Mother of young child fighting to allow him to stay home alone says case could set precedent

The mother of a nine-year-old boy who is fighting to allow him to be able to stay home alone for a few hours after school says if the judge rules in favour of the Ministry of Children and Families (MCFD), this case could set a precedent.

The mother from Terrace, who cannot be identified, says the closing arguments have now been heard in B.C. Supreme Court and the judge will hand down their decision in a few months.

“If the judge rules in favour of the ministry on this case, it sets [a precedent],” she says. “It basically tells parents they cannot leave their child alone if they are under the age of 10.”
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Her child, who was eight at the time, would spend about two hours at home after school until his mother got home. His mother and father are separated and the mother had placed her four-year-old in daycare while she was at work.

The mother says a lot of thought went into making the decision, they live in a safe neighbourhood and only five houses from the school. She says her son is mature enough to be left on his own.

However, this past January, it came to the attention of the MCFD that the child was home alone between 3 p.m. and 5 p.m. after school each weekday. She says a woman who works for the MCFD lives across the street from her.

This woman stopped her son and asked if his mother was home.

“[She] didn’t have cause for concern to stop my son, he wasn’t doing anything inappropriate, he wasn’t in harm’s way, he was simply walking home,” says the mother.

She then received a call from the ministry’s office asking if she was home and when she said ‘no’ and added that her son was supposed to be in the care of a neighbour and she would check on the circumstances.

She was told the office was going to call her the next day, but no one did.

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“Of course parents who receive these calls don’t take them lightly and it caused some stress and some upset, some concern,” she says. “I began questioning and reviewing everything I’d already read, federally, provincially, social science articles.”

Four weeks later she received a call and was told no one under the age of 12 should be left alone.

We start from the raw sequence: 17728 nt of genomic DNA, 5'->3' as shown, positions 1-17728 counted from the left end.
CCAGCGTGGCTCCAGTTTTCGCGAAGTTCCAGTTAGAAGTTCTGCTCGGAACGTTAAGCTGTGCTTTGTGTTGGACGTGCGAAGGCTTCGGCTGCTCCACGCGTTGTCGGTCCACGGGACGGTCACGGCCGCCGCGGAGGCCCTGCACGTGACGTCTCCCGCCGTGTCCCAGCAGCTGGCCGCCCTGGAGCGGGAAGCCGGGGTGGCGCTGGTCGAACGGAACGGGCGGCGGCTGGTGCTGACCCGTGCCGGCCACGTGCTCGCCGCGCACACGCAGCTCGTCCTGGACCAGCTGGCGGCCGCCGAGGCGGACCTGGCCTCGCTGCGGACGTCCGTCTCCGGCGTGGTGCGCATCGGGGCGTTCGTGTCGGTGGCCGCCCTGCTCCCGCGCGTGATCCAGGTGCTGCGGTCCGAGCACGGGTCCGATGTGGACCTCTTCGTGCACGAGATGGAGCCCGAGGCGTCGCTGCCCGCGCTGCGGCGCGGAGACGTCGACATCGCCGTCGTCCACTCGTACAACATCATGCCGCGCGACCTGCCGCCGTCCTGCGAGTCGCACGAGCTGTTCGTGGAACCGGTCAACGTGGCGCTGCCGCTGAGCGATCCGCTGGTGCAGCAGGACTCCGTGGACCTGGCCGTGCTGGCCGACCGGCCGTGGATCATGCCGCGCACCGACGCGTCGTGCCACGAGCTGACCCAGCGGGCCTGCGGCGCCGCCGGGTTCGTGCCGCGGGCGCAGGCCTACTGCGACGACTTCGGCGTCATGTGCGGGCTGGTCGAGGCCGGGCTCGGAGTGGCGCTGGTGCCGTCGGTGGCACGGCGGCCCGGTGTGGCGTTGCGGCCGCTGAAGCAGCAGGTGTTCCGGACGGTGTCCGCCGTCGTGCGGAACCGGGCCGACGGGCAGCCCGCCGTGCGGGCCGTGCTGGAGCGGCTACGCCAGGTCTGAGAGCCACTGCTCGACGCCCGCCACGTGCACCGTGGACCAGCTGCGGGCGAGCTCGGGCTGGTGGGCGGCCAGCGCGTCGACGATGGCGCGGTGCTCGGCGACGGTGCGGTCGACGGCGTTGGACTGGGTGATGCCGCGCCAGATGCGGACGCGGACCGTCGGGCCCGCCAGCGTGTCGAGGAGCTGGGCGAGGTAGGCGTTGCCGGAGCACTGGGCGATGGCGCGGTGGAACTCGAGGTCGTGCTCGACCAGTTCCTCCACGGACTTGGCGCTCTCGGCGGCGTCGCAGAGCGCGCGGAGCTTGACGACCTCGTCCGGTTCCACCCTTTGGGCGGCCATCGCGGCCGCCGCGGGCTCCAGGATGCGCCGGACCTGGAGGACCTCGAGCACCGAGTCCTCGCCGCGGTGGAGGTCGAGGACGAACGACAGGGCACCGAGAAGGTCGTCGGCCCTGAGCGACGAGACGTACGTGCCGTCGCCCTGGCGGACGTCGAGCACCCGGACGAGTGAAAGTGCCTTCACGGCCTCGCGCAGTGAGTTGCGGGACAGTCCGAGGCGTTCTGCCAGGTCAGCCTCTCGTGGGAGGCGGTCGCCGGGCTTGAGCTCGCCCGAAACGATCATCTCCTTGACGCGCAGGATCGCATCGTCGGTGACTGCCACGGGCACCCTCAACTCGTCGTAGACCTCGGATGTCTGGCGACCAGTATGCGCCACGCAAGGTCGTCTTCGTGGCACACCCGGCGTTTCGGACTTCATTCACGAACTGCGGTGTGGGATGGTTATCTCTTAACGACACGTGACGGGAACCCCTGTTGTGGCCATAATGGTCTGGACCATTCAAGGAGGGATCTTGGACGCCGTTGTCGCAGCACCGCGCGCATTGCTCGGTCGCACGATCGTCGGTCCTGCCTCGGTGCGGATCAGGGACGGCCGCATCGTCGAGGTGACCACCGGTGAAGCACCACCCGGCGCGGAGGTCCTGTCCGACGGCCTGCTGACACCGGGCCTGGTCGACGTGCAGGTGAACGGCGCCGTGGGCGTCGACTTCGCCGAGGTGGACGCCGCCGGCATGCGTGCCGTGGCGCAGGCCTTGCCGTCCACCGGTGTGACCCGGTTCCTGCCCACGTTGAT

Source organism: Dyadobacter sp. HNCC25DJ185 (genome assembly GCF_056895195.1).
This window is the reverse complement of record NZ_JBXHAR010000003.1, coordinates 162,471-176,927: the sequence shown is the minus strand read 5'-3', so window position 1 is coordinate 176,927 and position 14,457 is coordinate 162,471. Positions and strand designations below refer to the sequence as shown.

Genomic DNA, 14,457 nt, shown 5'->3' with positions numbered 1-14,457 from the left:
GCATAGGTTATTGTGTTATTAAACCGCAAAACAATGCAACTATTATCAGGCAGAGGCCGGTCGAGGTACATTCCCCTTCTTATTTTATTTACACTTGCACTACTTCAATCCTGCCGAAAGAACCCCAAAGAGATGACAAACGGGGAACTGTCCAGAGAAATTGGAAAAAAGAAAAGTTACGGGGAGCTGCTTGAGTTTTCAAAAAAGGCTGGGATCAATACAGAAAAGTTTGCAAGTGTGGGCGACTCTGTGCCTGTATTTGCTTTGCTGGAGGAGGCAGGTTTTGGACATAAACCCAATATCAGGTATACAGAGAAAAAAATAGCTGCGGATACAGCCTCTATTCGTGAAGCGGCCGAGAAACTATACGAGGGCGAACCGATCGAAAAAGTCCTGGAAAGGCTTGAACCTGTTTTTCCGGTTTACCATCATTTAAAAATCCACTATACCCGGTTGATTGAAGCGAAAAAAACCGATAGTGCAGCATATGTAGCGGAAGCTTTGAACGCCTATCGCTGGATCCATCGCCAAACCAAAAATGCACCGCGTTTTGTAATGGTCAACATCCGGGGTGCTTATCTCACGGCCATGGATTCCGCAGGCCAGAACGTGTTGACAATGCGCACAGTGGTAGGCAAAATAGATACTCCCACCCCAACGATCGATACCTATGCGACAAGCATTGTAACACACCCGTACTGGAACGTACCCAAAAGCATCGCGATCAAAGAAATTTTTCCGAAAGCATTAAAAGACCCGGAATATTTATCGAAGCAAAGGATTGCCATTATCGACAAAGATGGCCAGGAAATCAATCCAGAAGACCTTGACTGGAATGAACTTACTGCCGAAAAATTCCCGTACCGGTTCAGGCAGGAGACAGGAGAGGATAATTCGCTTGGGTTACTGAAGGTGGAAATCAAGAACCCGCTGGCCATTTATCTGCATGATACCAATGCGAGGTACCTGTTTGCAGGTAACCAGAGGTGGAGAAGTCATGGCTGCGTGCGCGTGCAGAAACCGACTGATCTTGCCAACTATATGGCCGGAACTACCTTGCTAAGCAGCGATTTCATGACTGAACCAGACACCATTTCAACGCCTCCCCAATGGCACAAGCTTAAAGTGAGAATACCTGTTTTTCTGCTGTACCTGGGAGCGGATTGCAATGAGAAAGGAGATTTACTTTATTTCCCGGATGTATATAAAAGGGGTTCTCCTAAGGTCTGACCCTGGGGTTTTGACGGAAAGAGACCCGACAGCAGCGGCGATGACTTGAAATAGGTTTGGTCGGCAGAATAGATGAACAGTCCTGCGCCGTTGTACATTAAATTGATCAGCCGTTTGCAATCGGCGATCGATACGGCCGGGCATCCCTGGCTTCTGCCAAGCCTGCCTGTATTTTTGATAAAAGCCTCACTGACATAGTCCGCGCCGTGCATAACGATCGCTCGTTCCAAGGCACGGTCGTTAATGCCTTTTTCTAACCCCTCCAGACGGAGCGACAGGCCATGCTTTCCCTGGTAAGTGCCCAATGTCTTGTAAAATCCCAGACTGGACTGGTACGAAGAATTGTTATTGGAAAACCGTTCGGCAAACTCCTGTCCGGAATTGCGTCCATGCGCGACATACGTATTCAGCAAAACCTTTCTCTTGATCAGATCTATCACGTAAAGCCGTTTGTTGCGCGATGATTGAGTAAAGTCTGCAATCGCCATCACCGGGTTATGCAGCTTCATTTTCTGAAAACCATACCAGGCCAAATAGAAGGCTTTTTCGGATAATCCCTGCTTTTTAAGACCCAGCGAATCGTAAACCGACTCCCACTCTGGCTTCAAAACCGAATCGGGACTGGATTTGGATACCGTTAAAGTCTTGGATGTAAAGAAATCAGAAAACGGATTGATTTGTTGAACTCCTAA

She met with a social worker and says she was told she needed to sign a safety plan for her son, stating that she would not leave him home alone. The mother wanted to consult a lawyer and says the social worker told her it was a waste of time to go to court because they always side with the social worker.

“She was not interested in hearing anything I had done to prepare my son to stay at home occasionally for a few hours after school,” says the mother.

“She basically came in with the predetermined decision that nobody under the age of 10 could stay home alone.”

She says there was never an investigation into her case and worries her case will become a benchmark for others.

“My only issue is that an investigation was never completed in my case,” she says. “It was a social worker’s professional opinion that was, I guess, to be implemented and I did not agree. And that has caused a very expensive legal argument in front of the courts.”

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“Most parents, I would imagine, would bow down to a social worker with that opinion because they simply don’t have the means to question, which is unfortunate.”

Stephanie Cadieux, the Minister for Children and Family Development, said in a statement to Global News that “there is no specific age in legislation –federally or provincially – nor is there specific ministerial policy that dictates when a child can be unsupervised.” However, the ministry uses 12 years of age as a general guideline.

“Concerns have been expressed through the media that a recent court ruling will set an age at which a child cannot legally be left on his or her own. This is not the ministry’s belief, and it is important to point out that the ruling in question comes from an appeal of an interim decision. The final determination of whether a child is in need of protection would need to be decided by a judge in provincial court.”

Cadieux says whenever the ministry receives a report that a child has been left unattended, staff take steps to assess the child’s safety based on factors including capacity and maturity, how long the child is left alone, the safety measures in place and whether the child has access to responsible adults and the means to contact their parents.

“If social workers determine there is a risk to a child/to children, their first step is to immediately reduce that risk. The unique circumstances of each situation determine next steps, which may involve putting services or supports in place to ensure that the health and well-being of the child/children are being addressed,” adds Cadieux.

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